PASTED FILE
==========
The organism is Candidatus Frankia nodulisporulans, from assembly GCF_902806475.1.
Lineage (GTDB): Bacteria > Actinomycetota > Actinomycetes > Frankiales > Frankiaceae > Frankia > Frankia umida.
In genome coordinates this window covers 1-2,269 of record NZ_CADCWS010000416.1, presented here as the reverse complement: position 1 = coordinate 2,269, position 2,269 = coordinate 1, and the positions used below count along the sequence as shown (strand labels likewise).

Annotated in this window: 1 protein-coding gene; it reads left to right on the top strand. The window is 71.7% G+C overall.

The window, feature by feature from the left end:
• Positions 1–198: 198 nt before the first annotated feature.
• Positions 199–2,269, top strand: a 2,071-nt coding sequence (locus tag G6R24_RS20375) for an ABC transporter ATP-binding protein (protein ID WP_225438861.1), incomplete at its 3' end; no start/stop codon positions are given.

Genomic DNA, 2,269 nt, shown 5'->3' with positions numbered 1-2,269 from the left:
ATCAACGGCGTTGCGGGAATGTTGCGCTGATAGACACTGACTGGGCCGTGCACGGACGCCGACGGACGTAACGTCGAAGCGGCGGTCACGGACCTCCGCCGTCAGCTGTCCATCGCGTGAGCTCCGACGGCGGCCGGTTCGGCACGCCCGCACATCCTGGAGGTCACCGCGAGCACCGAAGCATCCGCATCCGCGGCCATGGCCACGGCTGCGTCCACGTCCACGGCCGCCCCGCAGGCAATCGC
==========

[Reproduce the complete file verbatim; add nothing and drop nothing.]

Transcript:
The organism is Candidatus Frankia nodulisporulans, from assembly GCF_902806475.1.
Lineage (GTDB): Bacteria > Actinomycetota > Actinomycetes > Frankiales > Frankiaceae > Frankia > Frankia umida.
In genome coordinates this window covers 1-2,269 of record NZ_CADCWS010000416.1, presented here as the reverse complement: position 1 = coordinate 2,269, position 2,269 = coordinate 1, and the positions used below count along the sequence as shown (strand labels likewise).

Annotated in this window: 1 protein-coding gene; it reads left to right on the top strand. The window is 71.7% G+C overall.

The window, feature by feature from the left end:
• Positions 1–198: 198 nt before the first annotated feature.
• Positions 199–2,269, top strand: a 2,071-nt coding sequence (locus tag G6R24_RS20375) for an ABC transporter ATP-binding protein (protein ID WP_225438861.1), incomplete at its 3' end; no start/stop codon positions are given.

Genomic DNA, 2,269 nt, shown 5'->3' with positions numbered 1-2,269 from the left:
ATCAACGGCGTTGCGGGAATGTTGCGCTGATAGACACTGACTGGGCCGTGCACGGACGCCGACGGACGTAACGTCGAAGCGGCGGTCACGGACCTCCGCCGTCAGCTGTCCATCGCGTGAGCTCCGACGGCGGCCGGTTCGGCACGCCCGCACATCCTGGAGGTCACCGCGAGCACCGAAGCATCCGCATCCGCGGCCATGGCCACGGCTGCGTCCACGTCCACGGCCGCCCCGCAGGCAATCGC